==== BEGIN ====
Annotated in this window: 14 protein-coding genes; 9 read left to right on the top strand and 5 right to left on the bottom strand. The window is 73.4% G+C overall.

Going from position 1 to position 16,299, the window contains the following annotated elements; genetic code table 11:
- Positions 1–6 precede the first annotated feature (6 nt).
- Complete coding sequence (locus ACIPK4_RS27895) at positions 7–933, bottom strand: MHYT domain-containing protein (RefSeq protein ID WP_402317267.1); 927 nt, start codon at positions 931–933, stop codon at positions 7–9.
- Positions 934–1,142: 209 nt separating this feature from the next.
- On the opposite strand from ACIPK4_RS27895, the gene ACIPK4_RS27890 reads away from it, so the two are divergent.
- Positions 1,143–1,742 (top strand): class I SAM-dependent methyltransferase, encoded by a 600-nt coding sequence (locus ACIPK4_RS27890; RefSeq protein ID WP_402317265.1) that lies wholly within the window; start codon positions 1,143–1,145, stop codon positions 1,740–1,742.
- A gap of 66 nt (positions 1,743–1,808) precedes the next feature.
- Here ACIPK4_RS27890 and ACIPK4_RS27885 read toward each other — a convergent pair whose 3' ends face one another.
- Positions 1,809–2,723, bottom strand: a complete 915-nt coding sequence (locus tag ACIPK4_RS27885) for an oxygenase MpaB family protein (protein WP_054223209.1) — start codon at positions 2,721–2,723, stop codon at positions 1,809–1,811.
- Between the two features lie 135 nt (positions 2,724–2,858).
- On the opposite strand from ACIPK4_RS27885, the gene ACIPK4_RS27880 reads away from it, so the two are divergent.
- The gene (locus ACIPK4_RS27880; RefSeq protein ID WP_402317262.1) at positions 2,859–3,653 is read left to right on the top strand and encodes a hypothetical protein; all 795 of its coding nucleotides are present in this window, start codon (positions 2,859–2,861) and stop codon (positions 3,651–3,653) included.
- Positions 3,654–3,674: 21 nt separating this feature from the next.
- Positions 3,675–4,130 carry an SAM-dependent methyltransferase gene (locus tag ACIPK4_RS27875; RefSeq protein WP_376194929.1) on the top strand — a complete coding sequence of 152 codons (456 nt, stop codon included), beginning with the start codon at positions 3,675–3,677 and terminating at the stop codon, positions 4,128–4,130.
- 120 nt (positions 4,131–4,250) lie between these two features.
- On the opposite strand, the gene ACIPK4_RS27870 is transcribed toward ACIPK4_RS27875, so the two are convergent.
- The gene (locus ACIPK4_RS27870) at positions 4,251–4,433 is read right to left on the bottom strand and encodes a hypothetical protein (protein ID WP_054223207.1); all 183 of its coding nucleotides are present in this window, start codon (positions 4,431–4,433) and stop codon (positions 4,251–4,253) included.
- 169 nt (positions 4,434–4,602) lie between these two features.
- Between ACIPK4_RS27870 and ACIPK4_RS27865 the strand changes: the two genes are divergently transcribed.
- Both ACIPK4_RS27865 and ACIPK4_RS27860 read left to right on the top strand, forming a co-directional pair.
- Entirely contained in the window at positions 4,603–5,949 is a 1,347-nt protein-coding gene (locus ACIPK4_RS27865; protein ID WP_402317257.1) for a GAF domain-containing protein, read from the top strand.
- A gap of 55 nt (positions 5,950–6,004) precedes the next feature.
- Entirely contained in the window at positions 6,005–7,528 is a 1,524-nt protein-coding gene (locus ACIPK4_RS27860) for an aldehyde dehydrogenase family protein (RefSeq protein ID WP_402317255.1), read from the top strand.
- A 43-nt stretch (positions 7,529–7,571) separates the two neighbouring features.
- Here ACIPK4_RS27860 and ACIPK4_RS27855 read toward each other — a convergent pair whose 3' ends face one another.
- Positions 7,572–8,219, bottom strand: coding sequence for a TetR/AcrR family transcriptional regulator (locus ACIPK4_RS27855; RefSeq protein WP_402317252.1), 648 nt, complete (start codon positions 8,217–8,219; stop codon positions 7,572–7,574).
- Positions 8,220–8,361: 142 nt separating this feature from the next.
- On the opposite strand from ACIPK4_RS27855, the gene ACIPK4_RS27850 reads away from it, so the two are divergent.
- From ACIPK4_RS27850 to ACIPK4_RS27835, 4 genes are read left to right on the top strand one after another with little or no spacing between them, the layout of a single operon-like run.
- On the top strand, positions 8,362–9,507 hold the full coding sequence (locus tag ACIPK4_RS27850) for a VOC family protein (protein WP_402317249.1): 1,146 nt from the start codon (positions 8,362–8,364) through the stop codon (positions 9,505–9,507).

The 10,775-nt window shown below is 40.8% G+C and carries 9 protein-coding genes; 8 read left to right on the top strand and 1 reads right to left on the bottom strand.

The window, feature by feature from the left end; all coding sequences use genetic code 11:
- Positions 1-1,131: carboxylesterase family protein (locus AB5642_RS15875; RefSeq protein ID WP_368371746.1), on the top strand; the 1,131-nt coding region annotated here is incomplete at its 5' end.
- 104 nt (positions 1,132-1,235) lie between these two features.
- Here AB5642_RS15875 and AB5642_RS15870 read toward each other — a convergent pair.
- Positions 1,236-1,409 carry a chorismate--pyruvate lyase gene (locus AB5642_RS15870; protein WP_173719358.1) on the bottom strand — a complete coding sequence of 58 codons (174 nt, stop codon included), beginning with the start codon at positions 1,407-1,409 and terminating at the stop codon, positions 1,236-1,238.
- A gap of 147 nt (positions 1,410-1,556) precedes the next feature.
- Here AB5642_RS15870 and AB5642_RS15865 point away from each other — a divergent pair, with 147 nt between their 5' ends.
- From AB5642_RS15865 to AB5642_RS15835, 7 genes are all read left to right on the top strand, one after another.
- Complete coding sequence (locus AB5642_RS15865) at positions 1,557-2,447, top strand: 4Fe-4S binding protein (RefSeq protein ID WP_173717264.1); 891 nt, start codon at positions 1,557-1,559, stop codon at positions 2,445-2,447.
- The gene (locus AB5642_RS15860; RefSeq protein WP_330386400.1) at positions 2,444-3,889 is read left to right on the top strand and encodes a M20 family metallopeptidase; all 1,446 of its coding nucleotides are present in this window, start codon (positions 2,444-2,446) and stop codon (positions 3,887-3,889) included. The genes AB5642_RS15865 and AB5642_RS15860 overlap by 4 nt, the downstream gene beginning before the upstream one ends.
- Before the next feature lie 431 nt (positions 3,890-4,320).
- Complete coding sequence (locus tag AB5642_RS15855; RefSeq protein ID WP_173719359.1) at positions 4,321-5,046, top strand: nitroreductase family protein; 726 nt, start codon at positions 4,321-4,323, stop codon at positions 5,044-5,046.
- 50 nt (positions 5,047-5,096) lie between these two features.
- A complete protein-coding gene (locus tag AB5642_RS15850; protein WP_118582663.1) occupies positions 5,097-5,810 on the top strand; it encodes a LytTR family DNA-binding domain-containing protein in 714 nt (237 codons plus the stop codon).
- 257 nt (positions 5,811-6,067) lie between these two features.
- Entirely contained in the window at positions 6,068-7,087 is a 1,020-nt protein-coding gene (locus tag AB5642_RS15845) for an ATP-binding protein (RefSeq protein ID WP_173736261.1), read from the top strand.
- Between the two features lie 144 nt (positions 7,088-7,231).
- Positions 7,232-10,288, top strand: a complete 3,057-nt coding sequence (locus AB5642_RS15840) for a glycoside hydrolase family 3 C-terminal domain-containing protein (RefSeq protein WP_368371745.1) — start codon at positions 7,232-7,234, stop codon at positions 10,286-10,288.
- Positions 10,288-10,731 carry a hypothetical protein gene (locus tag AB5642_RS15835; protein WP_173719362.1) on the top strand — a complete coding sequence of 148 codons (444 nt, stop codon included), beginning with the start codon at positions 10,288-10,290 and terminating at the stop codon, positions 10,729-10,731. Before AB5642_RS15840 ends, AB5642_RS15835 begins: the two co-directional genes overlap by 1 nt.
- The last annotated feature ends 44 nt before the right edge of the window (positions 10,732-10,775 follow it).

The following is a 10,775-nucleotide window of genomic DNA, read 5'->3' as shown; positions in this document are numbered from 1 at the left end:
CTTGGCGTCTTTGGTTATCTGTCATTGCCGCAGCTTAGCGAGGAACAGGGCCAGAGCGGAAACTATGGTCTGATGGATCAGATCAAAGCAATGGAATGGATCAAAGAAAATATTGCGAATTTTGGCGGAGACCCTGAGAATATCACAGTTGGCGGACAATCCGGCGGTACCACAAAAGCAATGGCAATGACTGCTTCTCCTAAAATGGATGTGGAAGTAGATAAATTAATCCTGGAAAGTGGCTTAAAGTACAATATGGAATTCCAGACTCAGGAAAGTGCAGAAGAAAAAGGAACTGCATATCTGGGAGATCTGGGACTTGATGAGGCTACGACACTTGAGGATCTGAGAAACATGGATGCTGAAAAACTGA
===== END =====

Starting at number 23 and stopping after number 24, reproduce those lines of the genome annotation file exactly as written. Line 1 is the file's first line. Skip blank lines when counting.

- A gap of 55 nt (positions 5,950–6,004) precedes the next feature.
- Entirely contained in the window at positions 6,005–7,528 is a 1,524-nt protein-coding gene (locus ACIPK4_RS27860) for an aldehyde dehydrogenase family protein (RefSeq protein ID WP_402317255.1), read from the top strand.